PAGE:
Loads has happened in 2022. We appointed an Architect and drew up some draft plans. We spent several months consulting with local people and refining. We’ve applied for planning permission and are now starting to have conversations with local contractors.
Throughout this period, our plans have become somewhat more ambitious and at the same time material and labour costs have been escelating steadily. From an initial cost estimate of £375,000, we are now faced with a refurbishment cost of at least £500,000, leaving the charity over £100,000 short of the amount required for even a basic finish. Our contingency figure of £25,000 turned out to be laughably ambitious!
What can we do about this? We need to develop a hub that is fit for the community, whilst also having a low carbon space. We can’t afford to do it all in one go, but funder requirements mean that we have to deliver the spaces for local communities, or risk losing grants. We also need to fully replace the roof, which doesn’t currently comply with building regs and the estimates for the most environmentally sustainable roofing materials are pushing towards six figures.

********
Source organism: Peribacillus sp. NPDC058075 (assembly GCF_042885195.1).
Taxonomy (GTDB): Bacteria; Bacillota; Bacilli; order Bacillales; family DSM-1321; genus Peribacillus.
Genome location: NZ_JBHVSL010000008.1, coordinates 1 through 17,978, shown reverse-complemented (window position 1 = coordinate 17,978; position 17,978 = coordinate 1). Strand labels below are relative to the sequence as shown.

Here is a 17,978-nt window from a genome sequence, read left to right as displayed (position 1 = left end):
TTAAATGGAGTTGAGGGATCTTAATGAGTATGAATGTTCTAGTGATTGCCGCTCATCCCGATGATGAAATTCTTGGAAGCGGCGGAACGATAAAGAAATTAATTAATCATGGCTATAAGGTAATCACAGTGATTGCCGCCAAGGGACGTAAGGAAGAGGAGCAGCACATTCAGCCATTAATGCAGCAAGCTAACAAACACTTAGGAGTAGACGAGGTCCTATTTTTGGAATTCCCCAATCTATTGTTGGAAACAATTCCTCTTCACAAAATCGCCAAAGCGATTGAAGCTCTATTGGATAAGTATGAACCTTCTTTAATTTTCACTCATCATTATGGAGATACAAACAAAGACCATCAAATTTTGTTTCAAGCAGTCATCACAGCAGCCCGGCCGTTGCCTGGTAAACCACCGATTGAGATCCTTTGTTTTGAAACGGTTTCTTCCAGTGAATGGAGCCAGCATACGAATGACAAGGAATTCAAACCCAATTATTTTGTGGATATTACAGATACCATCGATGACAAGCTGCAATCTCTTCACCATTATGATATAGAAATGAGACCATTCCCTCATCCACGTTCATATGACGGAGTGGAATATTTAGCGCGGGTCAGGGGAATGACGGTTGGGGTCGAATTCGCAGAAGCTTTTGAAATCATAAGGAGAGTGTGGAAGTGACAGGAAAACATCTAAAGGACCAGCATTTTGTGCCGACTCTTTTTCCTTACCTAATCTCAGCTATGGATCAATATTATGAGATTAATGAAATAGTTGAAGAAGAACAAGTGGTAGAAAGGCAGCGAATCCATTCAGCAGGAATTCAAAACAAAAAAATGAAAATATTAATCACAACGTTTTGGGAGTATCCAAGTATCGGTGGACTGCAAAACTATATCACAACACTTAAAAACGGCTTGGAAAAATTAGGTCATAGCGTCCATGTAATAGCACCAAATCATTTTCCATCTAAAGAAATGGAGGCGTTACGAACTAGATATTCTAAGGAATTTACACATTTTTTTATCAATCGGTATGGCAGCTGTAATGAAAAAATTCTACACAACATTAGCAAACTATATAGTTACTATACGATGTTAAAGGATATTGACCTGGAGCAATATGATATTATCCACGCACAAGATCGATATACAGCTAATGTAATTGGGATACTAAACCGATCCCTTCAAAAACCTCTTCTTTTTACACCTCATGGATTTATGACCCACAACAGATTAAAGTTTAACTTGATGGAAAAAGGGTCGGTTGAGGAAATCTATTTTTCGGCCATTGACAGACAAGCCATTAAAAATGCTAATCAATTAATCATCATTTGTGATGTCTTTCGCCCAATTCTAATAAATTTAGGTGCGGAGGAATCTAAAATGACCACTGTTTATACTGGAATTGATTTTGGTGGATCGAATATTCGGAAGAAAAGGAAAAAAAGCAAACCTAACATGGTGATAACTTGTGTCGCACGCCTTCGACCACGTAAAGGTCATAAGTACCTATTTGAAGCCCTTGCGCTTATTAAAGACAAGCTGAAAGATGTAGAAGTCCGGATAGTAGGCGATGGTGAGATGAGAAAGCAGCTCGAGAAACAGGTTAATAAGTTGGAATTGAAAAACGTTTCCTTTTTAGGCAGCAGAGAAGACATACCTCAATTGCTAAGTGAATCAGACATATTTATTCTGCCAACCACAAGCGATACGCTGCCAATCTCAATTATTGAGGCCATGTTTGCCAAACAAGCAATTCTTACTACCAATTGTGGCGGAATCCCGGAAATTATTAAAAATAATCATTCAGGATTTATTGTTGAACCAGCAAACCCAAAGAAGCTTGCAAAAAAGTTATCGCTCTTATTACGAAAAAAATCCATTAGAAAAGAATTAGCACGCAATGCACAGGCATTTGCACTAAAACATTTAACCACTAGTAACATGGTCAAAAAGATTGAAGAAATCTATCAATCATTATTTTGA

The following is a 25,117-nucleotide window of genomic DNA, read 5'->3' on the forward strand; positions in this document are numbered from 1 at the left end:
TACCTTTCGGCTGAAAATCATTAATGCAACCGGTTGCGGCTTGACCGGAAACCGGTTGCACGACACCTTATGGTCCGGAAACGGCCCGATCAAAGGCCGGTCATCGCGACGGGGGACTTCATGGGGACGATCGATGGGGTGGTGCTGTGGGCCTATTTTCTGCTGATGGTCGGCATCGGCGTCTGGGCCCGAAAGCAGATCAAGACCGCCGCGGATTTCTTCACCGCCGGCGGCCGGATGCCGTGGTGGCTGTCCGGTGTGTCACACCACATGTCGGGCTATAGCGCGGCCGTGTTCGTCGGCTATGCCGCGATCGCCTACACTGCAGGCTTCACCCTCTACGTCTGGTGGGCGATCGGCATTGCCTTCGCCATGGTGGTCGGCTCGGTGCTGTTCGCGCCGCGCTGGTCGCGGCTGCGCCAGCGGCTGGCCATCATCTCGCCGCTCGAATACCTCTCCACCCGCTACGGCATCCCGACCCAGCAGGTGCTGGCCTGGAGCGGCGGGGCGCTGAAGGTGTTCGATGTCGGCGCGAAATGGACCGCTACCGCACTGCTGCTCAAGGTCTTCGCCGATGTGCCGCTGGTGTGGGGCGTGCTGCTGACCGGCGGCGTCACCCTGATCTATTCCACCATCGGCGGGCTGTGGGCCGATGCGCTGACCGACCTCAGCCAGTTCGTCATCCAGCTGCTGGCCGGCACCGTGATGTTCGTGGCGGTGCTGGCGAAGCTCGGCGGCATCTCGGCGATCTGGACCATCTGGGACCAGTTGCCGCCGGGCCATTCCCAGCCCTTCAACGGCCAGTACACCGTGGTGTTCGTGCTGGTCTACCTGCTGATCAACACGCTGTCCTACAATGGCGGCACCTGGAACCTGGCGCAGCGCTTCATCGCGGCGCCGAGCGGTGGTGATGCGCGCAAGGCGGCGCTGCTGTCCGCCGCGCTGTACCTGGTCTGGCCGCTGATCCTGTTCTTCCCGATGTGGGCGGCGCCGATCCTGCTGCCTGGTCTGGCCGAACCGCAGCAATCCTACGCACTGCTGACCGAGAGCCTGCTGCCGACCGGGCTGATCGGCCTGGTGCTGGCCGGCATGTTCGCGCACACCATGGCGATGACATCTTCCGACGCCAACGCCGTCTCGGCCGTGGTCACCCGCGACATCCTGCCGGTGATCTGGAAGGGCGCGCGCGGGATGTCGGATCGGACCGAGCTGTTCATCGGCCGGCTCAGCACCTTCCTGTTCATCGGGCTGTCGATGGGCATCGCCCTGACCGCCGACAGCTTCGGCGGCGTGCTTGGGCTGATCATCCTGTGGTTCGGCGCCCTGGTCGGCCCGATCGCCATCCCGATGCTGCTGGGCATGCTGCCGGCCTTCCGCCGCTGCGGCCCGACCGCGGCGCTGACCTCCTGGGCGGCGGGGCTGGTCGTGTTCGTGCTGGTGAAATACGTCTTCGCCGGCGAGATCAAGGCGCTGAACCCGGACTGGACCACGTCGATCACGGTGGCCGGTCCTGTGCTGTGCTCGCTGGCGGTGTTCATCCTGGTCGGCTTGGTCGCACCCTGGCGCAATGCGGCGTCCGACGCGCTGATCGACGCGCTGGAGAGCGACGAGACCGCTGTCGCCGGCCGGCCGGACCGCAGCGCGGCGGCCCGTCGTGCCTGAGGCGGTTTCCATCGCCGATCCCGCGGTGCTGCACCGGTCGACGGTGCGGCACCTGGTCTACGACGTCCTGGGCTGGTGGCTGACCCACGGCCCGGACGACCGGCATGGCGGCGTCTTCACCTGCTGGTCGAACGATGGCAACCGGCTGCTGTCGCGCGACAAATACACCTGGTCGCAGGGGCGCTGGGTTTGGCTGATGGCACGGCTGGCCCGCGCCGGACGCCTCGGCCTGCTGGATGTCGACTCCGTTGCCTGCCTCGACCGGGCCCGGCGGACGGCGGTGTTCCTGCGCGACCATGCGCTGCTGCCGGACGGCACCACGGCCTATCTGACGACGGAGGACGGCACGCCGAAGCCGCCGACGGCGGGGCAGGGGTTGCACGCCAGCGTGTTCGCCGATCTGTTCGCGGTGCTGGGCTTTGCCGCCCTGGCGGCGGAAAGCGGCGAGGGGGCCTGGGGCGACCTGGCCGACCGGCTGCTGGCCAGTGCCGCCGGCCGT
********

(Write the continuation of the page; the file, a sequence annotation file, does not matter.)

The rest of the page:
So we need to prioritise the roof and create the spaces that are needed for local people. We hope to have budget remaining for a full solar array and cavity wall insulation. We may have to delay the exterior clad and our ambitions for renewable Mechanical and Electrical services (M&E). The alternative, of course is to very quickly find £150,000 and get the job finished in one go. Suggestions?
The ambition to create a low carbon building is still very much alive, but the finished hub is likely to take several years, rather than several months to complete.
Being an eco-hub will be a lot more elusive. It requires us to continually seek carbon efficiencies, improve behaviours and build communities of people who are committed to local action on global environmental concerns. It will be a journey with no end; something we continually strive for, without expectation or desire to ever call it done.
More from David's Blog:
Young people are particularly interested in and affected by climate change. I wanted to reflect on the contribution of a 17 year old artist in Whitley Bay, who created an inspiring stop motion animation using her own imagination to consider how our community building might become an eco-hub. The video involved an unbelievable amount of work, hand drawing each individual frame and I think the outcome is truly inspiring. Please, if you have a spare 30 seconds, follow the link to the video.